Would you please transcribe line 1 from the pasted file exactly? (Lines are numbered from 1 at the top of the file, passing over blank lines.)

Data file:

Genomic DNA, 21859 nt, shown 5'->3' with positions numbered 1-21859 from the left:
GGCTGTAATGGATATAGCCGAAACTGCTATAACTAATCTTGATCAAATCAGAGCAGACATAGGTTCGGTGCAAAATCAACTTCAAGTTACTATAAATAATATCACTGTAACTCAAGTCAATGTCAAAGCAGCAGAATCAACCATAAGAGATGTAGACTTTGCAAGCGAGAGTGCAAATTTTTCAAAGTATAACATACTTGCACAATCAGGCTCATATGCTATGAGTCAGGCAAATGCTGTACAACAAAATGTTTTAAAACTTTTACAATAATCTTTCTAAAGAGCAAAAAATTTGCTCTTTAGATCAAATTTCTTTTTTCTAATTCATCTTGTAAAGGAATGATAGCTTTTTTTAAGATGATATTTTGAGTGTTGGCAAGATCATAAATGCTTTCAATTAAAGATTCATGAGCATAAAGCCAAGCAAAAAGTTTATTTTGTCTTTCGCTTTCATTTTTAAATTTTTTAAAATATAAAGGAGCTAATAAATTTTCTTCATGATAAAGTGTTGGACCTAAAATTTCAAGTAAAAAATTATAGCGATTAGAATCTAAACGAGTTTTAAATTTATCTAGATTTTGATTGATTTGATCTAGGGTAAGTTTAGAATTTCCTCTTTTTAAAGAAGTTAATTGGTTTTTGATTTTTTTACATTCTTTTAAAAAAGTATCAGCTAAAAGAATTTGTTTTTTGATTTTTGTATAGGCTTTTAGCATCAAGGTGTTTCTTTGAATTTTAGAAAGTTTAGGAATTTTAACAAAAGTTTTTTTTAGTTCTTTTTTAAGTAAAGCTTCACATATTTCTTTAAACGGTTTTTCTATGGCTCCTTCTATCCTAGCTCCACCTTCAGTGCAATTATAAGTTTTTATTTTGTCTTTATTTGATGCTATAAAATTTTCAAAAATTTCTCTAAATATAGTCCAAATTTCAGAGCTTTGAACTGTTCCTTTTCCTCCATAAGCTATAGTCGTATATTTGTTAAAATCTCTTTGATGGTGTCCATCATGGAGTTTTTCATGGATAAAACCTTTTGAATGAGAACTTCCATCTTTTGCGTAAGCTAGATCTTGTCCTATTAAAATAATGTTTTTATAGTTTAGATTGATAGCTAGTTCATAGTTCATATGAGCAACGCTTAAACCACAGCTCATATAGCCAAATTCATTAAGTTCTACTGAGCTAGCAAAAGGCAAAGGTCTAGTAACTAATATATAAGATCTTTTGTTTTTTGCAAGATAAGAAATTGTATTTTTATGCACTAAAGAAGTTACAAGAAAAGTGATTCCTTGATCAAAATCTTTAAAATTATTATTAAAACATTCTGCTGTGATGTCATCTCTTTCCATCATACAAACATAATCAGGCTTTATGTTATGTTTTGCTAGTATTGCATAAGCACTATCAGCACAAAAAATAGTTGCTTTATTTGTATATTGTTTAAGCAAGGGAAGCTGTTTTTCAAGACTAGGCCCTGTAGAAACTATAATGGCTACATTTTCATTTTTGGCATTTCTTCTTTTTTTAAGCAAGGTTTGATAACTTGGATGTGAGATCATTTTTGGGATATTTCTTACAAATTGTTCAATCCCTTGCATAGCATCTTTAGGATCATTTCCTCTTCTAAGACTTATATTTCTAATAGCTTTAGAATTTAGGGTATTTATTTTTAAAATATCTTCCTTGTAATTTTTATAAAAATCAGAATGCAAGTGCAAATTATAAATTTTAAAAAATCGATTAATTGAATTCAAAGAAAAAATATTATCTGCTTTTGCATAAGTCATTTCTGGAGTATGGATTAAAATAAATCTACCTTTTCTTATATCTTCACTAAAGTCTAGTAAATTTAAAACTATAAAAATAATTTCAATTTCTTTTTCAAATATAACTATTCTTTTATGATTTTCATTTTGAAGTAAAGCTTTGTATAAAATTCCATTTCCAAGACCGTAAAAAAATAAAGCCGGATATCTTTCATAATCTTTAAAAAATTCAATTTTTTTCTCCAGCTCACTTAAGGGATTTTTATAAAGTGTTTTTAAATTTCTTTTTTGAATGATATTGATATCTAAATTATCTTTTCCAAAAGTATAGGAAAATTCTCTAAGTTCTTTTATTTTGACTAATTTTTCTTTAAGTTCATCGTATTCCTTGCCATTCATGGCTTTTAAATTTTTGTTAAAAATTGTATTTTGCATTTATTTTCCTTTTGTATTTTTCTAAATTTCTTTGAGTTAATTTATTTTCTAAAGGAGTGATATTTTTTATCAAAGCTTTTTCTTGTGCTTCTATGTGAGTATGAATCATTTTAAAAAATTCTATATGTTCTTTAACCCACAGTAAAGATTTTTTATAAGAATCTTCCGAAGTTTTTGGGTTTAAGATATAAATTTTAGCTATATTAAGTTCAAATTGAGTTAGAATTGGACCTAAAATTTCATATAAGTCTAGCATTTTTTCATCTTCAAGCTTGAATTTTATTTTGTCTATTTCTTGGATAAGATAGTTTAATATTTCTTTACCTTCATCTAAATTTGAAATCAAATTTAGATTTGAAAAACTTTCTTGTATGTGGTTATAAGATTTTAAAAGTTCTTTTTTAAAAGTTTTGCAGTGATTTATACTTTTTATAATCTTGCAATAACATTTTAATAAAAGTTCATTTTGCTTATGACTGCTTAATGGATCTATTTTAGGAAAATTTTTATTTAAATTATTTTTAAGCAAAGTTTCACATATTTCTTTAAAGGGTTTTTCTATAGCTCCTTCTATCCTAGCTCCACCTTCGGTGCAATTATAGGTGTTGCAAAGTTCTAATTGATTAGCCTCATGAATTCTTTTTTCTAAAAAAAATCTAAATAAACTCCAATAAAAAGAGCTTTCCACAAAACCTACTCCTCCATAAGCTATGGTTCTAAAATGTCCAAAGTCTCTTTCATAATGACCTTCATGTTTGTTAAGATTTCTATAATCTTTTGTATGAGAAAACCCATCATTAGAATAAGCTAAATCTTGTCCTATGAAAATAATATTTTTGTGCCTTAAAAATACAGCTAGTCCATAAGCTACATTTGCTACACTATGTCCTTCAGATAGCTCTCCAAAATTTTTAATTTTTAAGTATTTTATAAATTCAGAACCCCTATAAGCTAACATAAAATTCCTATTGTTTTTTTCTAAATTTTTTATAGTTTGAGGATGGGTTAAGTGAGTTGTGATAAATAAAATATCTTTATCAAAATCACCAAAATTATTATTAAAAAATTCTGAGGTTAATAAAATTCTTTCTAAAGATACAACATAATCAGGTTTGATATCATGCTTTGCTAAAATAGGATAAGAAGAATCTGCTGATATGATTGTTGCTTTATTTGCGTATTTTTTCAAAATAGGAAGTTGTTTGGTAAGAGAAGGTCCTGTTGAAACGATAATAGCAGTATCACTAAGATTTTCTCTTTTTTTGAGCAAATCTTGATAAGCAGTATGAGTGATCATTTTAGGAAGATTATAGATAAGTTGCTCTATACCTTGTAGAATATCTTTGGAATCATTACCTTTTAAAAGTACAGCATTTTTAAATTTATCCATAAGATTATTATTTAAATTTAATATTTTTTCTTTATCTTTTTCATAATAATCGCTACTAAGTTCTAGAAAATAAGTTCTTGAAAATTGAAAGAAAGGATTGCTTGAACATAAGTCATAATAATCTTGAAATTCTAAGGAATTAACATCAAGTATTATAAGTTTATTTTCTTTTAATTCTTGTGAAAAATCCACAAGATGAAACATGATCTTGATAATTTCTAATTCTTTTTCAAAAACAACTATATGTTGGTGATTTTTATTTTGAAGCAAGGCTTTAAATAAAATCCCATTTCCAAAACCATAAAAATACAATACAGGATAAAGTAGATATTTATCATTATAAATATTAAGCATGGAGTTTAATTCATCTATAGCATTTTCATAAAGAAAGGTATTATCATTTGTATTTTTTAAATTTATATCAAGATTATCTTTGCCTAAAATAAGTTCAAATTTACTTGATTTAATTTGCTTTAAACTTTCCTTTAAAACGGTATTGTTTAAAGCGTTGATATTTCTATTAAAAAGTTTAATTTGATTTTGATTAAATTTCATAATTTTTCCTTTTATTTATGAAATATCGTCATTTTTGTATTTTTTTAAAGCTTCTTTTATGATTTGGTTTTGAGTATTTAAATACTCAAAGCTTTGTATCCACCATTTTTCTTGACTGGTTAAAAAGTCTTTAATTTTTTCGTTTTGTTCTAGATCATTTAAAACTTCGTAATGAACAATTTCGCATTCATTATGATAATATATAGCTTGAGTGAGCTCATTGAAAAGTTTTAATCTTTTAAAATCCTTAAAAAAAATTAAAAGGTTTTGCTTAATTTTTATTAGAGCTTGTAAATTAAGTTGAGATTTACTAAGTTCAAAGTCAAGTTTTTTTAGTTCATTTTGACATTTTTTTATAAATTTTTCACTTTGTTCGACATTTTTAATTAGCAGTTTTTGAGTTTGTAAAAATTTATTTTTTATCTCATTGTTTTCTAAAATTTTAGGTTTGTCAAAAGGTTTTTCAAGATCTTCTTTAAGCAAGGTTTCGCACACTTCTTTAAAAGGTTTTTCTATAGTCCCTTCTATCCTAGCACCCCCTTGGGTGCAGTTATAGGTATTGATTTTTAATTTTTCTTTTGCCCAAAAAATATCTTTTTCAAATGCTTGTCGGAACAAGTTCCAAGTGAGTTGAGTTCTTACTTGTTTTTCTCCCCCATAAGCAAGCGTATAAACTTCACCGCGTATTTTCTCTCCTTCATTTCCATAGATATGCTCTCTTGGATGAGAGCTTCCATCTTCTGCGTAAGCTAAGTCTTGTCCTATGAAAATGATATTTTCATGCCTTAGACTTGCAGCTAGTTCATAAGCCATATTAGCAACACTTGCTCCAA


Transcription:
Genomic DNA, 21859 nt, shown 5'->3' with positions numbered 1-21859 from the left: